Traveler’s Notebook Features: Border Stitching

The next traveler’s notebook feature we are focusing on is border stitching. This usually comes built in when a maker offers pockets with their TN. For example, this one from Speckled Fawns called Rustic Kodiak has lots of pockets and results in a nice border stitching that goes around the front and back covers as well as the spine.


We also have this one from Sunday Leather Craft that has the same type of border stitching. The thread used for the stitching would usually match the leather, although some makers would also offer stitching in a contrasting color.


Some makers offer standalone border stitching for an extra fee. This one from Chicsparrow has border stitching but as it is in their Classic line it does not come with pockets. The contrasting color (white) looks really great against the brown of the leather, and it is mostly for this aesthetic purpose that I prefer getting stitching for my TNs.



Traveler’s Notebook Features


Traveler’s Notebook Features: Pockets

One of the more interesting additions to a traveler’s notebook are pockets. It gives that little extra that will help us bring our random bits such as ephemera, stickers, sticky notes, and such. I currently have only three traveler’s notebooks with pockets.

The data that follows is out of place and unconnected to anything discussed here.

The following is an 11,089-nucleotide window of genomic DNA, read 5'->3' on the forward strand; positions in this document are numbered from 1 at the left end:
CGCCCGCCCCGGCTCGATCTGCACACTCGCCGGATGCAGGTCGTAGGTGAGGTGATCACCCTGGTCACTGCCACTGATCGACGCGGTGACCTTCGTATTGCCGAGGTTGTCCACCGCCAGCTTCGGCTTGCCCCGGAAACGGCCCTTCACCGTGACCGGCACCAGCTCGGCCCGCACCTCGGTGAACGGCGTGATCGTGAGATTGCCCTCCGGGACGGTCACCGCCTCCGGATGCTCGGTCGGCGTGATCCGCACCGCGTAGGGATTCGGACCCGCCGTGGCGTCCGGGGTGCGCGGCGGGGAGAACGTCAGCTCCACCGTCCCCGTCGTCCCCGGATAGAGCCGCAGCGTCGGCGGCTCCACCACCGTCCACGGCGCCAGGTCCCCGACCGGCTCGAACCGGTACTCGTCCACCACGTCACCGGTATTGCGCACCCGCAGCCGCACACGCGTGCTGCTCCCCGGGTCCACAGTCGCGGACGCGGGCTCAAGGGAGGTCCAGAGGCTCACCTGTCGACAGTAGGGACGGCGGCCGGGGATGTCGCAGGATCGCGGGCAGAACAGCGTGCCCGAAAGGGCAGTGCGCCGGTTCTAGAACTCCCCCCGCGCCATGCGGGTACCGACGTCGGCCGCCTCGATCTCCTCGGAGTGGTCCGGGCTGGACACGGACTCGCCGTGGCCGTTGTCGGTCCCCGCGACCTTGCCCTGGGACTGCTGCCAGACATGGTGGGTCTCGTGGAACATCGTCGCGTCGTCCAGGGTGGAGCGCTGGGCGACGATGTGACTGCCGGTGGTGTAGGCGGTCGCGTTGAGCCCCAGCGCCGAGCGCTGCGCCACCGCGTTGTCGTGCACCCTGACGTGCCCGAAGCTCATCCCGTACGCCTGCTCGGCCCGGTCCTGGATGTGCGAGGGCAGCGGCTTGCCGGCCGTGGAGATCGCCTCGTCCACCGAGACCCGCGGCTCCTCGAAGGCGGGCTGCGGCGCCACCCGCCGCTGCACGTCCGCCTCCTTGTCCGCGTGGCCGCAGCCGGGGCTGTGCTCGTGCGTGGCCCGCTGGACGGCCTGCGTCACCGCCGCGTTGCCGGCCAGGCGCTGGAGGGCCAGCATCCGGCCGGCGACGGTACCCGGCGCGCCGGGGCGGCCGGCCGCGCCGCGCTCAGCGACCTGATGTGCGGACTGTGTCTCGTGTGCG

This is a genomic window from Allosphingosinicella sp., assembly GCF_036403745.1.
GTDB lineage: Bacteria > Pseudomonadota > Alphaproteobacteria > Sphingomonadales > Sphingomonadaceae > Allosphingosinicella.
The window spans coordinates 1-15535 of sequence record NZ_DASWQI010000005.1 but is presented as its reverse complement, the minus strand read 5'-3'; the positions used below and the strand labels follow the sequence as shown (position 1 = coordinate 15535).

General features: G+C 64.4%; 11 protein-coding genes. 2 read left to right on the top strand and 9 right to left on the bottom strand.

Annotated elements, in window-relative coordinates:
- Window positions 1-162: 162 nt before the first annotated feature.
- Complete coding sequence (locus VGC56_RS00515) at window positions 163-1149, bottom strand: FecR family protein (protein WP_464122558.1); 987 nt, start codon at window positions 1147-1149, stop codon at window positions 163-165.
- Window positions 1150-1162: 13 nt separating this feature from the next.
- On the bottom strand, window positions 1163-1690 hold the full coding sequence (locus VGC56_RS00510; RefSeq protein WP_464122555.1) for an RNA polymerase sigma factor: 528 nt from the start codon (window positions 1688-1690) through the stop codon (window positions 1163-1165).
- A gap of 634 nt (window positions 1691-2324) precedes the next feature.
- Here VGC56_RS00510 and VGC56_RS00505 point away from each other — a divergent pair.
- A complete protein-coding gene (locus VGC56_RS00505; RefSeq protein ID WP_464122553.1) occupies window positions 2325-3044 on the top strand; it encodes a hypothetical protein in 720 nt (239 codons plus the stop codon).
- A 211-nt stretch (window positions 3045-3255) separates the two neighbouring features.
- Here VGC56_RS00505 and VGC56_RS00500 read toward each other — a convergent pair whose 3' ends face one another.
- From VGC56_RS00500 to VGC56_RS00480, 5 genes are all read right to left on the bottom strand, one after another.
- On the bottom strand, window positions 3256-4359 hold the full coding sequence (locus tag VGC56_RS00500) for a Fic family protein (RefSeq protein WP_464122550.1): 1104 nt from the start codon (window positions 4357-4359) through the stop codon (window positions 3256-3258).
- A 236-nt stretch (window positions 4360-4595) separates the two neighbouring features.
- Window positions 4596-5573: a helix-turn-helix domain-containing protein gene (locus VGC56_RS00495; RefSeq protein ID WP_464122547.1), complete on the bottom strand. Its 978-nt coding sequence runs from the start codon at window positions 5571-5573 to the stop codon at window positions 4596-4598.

The Sunday Leather Craft chunky TN has a full length pocket at the front, with a smaller slip pocket on top of it. At the back is what is called a secretarial pocket, and allows for quick slipping in of random bits of paper.


The Gav and Sav cat print TN has a full length pocket at the front, with three smaller pockets on top of it. At the back is a small upright pocket that is as good as a secretarial pocket in the ease of slipping in papers.


The Speckled Fawns Rustic Kodiak has full length pockets on both sides. In addition, it has two half-length pockets on top of the full length pocket on the back of the TN. It is the only one I have that also has a front pocket as seen below, and it is a full length pocket as well.


Pockets are really quite handy and convenient, and reduces the need for a separate folder insert or two. The only disadvantage to having pockets is that they do add bulk to the TN itself. It can really make things heavy especially for leather TNs, and TNs that are of the bigger sizes (standard, A5). Pockets are also sometimes quite important especially if you intend to use a TN as a wallet as well, since you will need places to slip in your cards and money. I don’t really have preference whether or not to have pockets on my TN; it really depends on the use and the need.

Traveler’s Notebook Features


Traveler’s Notebook Features: Reinforced Spine

Coming from the TNF: Inner Elastics post, we now come to another traveler’s notebook feature: the reinforced spine. This feature is usually present in TNs with a thick spine and/or many inside elastics.


I’m featuring here my two chunkiest TNs: the Speckled Fawns Rustic Kodiak with a 1.5″ spine and the Sunday Leather Craft with a 2″ spine. As you can see in the photo above, there’s a separate stitching going around the spine itself. The reason is that the spine itself is reinforced, usually by another strip of leather on the inside of the cover.

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Here’s a closer look at the Speckled Fawns Rustic Kodiak. There are four holes that the inside elastics are threaded through, which results to six elastics to hold the notebooks.